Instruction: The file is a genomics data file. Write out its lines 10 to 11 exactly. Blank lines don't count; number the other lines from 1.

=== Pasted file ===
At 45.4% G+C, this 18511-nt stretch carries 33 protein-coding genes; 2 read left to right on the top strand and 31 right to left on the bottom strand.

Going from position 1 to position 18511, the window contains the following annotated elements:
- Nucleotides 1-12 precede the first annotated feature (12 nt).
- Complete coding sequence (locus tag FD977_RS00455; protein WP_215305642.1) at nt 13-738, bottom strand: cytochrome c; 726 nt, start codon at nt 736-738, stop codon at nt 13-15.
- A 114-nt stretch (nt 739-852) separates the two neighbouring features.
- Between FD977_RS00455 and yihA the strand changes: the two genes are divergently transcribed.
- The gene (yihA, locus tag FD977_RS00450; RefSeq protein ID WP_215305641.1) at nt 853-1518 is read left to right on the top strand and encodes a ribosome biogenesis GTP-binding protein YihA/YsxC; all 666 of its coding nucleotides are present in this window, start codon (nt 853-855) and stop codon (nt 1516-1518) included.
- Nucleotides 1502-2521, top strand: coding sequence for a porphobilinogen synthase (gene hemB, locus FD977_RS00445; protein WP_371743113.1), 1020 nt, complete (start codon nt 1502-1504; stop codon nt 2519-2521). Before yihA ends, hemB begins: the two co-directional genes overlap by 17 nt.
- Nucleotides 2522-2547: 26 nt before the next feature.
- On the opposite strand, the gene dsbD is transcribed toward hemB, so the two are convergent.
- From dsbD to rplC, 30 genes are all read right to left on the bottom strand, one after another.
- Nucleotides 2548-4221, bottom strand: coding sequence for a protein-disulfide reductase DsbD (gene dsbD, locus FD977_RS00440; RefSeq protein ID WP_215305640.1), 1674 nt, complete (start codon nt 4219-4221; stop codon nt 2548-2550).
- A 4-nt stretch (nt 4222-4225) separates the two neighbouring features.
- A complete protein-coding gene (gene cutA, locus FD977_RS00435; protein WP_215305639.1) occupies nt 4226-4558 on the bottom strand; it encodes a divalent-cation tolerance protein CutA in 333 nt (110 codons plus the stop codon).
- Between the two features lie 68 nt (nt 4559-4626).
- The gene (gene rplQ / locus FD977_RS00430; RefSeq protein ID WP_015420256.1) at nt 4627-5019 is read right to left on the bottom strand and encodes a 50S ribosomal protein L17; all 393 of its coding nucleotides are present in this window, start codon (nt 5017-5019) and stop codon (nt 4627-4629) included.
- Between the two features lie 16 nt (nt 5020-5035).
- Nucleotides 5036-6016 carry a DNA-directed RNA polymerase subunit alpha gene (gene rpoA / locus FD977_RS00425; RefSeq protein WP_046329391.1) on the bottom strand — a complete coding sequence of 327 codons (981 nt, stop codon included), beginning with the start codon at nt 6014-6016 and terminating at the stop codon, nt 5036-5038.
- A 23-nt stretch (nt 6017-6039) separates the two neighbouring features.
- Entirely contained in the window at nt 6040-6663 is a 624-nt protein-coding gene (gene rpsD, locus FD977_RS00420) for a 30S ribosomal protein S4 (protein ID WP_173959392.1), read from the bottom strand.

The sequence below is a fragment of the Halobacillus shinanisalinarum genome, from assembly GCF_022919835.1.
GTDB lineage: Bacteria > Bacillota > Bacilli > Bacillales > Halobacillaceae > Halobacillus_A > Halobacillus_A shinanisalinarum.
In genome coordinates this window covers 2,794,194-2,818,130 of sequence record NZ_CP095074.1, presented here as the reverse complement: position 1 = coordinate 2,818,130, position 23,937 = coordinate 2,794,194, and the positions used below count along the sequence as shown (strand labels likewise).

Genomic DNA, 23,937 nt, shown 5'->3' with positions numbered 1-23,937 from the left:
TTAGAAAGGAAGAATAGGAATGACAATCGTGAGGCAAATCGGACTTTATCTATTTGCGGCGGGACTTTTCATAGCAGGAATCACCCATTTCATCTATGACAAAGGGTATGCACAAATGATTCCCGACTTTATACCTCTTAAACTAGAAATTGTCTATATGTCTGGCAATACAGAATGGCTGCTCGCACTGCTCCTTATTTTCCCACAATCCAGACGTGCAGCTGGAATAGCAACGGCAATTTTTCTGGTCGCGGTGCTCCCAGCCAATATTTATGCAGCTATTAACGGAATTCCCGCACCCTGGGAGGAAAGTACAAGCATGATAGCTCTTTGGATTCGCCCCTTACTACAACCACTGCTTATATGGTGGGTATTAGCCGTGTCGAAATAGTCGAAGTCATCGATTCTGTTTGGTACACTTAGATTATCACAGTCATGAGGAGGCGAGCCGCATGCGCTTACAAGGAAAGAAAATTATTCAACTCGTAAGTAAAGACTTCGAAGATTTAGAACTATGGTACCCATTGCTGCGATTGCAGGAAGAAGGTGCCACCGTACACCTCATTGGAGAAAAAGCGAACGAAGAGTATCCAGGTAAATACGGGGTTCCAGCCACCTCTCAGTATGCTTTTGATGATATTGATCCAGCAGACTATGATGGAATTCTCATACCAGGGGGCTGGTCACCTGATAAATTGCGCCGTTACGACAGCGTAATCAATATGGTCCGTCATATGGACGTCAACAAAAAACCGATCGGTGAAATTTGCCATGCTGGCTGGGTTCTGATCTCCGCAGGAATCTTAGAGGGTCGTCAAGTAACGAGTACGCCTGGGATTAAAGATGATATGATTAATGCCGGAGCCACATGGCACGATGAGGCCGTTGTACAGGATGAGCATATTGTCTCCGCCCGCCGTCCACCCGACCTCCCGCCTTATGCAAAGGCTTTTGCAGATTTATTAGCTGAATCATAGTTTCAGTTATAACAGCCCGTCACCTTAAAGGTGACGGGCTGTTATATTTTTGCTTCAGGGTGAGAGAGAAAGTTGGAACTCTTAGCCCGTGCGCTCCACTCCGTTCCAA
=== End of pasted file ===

- On the opposite strand, the gene dsbD is transcribed toward hemB, so the two are convergent.
- From dsbD to rplC, 30 genes are all read right to left on the bottom strand, one after another.